October 15, 2011

ACR 2011 Annual Conference - Daily Recap #3 (Part 1)

Day two of ACR's 10th Annual Conference is now a wrap. From more Starbucks and a melon plate, to tomato and goat cheese soup shots, the food, the learning, and the connections continue to be exceptional this year! A huge congrats to ACR's hard working staff and Board of Directors for pulling together this opportunity to continually connect our field. 

Model Standards for Programs

Kicking the sessions off was a presentation for the first time of a new set of Model Standards for Mediator Certification Programs approved by the ACR Board of Directors earlier this week. The Standards, which set voluntary guidelines for "entities which have or wish to institute certification programs," have been an ambitious undertaking for ACR. As we review the Standards, NAFCM looks forward to engaging our network of community mediation programs to explore how these Standards may affect local centers that certify their volunteers, and what, if any, recommended modifications we may propose as ACR continually refines this living document. 

Community-Police Complaints

Next, was an informative presentation on a model program from the Western Justice Center on Citizen-Police conflicts. The presentation, titled: "Bridging Community-Police Divides: The Importance of Mediation and Dialogue to Peacefully Resolve Citizen Complaints," presented a solid example of how local community mediation programs can collaboratively engage local police departments to integrate mediation into an oftentimes high-tension, stereotype-laden, power balance-conscious conflicts. WJC's partnership with Pasadena Police Department represents a number of smart practices, including its eight-hour conflict skills training for officers, the ability to opt-in to mediation at multiple stages of citizen-police complaints (including pre-complaint filing mediation), engaging community forums, and WJC's commitment to continually evaluate and enhance the program's design and implementation.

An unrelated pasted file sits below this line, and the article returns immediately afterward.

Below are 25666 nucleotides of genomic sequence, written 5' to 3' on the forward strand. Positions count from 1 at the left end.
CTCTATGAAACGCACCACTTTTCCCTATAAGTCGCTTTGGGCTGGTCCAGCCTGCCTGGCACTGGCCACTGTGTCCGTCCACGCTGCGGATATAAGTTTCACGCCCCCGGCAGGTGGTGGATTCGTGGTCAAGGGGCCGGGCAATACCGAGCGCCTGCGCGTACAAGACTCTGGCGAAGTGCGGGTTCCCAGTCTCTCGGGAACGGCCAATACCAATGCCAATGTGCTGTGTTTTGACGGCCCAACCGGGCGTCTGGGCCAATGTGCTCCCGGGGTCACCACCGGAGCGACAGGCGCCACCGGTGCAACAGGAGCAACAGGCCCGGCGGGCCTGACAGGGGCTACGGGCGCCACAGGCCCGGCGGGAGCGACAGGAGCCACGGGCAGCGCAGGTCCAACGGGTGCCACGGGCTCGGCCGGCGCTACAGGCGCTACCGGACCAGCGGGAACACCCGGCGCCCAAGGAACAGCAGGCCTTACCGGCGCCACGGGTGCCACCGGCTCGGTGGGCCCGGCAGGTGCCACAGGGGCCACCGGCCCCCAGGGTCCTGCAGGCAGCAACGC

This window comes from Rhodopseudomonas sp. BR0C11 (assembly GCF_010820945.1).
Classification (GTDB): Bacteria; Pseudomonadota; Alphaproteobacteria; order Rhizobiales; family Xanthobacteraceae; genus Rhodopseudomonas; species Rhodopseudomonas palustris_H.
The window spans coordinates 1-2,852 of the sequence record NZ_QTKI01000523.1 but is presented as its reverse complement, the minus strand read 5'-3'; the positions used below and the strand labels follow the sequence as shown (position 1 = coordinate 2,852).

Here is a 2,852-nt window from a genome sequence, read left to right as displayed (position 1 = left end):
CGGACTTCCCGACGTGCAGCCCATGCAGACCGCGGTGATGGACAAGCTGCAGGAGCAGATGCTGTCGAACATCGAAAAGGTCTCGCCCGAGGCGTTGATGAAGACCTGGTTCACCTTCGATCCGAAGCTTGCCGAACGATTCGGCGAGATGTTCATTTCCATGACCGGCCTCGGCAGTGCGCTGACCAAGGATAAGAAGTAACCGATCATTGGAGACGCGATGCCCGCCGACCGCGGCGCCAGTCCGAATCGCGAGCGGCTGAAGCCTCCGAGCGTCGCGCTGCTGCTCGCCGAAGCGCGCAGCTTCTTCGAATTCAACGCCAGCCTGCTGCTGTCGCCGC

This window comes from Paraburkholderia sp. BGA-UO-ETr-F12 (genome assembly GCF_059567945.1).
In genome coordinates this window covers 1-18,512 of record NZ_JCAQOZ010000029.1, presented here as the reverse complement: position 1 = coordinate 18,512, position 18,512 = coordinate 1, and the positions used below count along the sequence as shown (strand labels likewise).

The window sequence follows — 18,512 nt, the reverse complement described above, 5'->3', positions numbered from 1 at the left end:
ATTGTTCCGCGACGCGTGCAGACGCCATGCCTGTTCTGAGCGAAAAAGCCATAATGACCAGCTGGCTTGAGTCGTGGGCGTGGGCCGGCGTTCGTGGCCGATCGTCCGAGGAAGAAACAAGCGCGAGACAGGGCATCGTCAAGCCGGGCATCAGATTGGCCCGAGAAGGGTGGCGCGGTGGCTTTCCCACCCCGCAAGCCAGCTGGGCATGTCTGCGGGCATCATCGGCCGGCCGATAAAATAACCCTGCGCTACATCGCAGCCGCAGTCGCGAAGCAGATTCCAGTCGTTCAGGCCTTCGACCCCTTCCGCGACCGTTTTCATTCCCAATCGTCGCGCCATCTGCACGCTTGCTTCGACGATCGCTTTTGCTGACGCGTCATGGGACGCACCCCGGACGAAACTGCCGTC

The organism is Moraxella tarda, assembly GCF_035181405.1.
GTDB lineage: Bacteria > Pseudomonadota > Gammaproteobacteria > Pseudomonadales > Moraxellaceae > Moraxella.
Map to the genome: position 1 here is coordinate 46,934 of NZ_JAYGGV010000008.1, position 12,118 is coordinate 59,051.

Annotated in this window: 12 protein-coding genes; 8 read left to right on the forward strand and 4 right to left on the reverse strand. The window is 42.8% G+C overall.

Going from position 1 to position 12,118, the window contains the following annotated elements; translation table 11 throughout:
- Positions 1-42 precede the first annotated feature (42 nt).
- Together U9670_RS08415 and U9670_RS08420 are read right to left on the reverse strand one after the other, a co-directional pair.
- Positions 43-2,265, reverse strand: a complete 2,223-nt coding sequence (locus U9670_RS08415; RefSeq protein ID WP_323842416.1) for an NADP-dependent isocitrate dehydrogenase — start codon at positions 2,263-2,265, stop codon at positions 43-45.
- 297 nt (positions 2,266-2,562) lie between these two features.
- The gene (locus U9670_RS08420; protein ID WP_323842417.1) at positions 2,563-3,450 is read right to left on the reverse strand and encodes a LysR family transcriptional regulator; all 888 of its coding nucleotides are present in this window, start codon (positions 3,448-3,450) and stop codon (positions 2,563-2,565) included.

Mediators Beyond Borders International

Offering up a tasty selection of sweets, Mediators Beyond Borders introduced a full room to the organization's mission, leadership, and inspiring projects it performs around the world. MBB's focus on building and supporting communities' local capacity for conflict engagement is beautifully aligned with NAFCM's own mission to amplify peacemakers' voice, aggregate their wisdom, and advance our field. In fact, this synergy may open future doors for MBB/NAFCM collaboration as our respective organizations continue to explore new ways to support those in conflict. As you continue your own local work, I encourage you to also share your talents with MBB's global initiatives.

Afternoon and evening updates from the second day to follow...

In community,
Executive Director, NAFCM

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